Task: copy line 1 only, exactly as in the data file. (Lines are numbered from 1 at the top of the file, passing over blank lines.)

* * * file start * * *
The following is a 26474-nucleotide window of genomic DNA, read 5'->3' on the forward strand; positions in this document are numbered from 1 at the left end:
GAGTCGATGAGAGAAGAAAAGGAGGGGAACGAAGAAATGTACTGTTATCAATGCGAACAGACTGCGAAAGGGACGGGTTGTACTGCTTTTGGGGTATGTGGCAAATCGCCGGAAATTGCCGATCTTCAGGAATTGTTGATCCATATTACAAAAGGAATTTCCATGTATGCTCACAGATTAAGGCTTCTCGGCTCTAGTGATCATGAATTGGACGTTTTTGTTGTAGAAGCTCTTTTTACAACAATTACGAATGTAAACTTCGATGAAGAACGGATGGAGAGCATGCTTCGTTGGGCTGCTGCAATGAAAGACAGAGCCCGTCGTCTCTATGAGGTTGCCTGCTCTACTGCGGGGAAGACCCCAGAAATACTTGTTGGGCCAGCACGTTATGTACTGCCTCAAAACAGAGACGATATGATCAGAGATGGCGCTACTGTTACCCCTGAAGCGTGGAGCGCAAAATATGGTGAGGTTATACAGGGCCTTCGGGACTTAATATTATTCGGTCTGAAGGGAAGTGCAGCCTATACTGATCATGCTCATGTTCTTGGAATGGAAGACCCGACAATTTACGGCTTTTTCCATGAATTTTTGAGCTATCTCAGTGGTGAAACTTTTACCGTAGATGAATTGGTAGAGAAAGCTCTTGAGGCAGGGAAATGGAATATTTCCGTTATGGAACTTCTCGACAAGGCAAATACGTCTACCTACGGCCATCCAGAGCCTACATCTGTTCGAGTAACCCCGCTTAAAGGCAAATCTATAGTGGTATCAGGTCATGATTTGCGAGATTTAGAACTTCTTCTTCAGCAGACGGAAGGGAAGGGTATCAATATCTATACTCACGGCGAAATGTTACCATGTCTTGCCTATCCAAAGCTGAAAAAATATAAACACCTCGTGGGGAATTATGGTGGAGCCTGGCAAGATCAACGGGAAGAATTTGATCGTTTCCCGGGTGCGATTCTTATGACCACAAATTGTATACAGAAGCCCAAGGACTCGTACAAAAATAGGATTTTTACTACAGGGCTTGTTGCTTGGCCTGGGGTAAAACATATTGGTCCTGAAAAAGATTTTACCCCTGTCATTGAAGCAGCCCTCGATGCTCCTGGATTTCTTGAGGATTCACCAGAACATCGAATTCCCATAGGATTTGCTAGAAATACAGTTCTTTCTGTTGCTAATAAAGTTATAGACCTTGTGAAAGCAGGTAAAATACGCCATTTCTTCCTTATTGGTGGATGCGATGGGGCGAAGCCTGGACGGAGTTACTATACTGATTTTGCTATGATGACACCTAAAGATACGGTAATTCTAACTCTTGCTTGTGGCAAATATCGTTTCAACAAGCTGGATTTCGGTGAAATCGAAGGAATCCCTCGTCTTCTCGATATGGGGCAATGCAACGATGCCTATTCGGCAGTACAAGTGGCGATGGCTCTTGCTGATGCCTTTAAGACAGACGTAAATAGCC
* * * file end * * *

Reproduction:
The following is a 26474-nucleotide window of genomic DNA, read 5'->3' on the forward strand; positions in this document are numbered from 1 at the left end: